“Everyone always asks about the incident in the 2016 Champions League final when I did that thing with my tongue as he was rolling around on the floor, play-acting,” he continued. “In my head I was thinking: ‘How soft are you for a big man?’

“He did it twice in that game, trying to get an Atletico Madrid player sent off. Another referee might have fallen for it but I’d done my homework and, while you should try not to pre-judge, I knew exactly what his mentality was like and I needed that knowledge to handle him.

“He was another player you just couldn’t trust. A game could be easy and straightforward then he would do something sly.

“In that final Real Madrid went 1-0 up in the first half but the goal was slightly offside and we realised at half-time – it was a hard call and my assistant missed it.

“I gave Atletico a penalty early in the second half when Pepe fouled Fernando Torres. Pepe was furious and said to me in perfect English: ‘Never a penalty, Mark.’ I said to him: ‘Your first goal shouldn’t have stood.’ It shut him up.

“People might think that sounds odd, because two wrongs don’t make a right and referees don’t think like that, but players do. I knew by saying that to him it would make him more accepting of the situation.”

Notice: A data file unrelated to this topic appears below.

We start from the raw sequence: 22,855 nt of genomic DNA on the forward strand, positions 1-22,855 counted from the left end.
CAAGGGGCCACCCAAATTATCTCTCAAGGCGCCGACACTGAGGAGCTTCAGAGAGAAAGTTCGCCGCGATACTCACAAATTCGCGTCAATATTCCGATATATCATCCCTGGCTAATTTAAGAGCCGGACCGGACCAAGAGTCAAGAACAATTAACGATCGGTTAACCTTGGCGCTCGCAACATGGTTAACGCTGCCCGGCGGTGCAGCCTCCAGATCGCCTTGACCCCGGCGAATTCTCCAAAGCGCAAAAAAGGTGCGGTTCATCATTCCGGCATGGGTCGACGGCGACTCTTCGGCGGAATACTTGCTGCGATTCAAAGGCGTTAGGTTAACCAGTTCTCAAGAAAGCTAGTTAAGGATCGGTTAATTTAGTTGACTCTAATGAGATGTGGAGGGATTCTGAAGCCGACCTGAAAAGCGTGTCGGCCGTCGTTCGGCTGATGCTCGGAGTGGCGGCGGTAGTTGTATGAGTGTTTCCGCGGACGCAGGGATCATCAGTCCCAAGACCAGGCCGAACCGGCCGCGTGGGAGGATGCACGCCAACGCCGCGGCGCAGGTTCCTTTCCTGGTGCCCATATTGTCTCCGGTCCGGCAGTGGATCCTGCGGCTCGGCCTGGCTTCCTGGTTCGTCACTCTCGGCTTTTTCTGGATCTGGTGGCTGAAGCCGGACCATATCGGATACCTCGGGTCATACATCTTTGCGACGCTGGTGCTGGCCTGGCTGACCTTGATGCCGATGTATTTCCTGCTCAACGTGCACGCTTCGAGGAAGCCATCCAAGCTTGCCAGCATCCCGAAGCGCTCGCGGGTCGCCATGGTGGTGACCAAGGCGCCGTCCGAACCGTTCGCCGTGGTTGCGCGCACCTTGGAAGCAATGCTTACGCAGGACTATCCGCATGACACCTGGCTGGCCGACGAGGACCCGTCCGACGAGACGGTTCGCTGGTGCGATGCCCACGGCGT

John Obi Mikel

In 2012, Chelsea lodged a formal complaint to the FA after Mikel accused Clattenburg of making a racist comment during a game.

Despite being cleared by the governing body, the incident still hurts the official.

“I have picked Mikel because of the incident during a Chelsea v Manchester United match in 2012 when he accused me of making a racist comment, which was not right and I was later cleared by the FA.


“He has never apologised and that is disappointing because it could have ruined my life. I fell out of love with refereeing for a while after that but couldn’t quit because I had a family to support and no other career to pursue.

“It all left a bad feeling that still lingers today.

“Mikel only heard the allegation from his team-mate Ramires, who did not speak English. Other Chelsea players have since apologised but nothing from Mikel.

“He had the chance to say sorry and speak to me about it during a Nigeria friendly in the United States before the World Cup in 2014, and I would have welcomed that, but nothing, sadly.”

Jens Lehmann

Former Arsenal goalkeeper Lehmann sounds like a miserable player to referee.

Indeed, Clattenburg believes his penchant for whining actually became a weakness.

“He was just so irritable and never stopped, one of those miserable blokes who would whinge about everything and everyone,” Clattenburg said.

“If the ball was round, he would whinge. If the ball was white, he would whinge. You would think, ‘Just give it a rest’.


“He was a great goalkeeper but I honestly think this was a weakness in him and other teams identified that. They would stand on his toes at corners and he would react by pushing them.”

Clattenburg added: “He would do snidey, little things himself that made it difficult and I didn’t enjoy refereeing him at all.

“He was erratic and his antics were not easy to deal with.”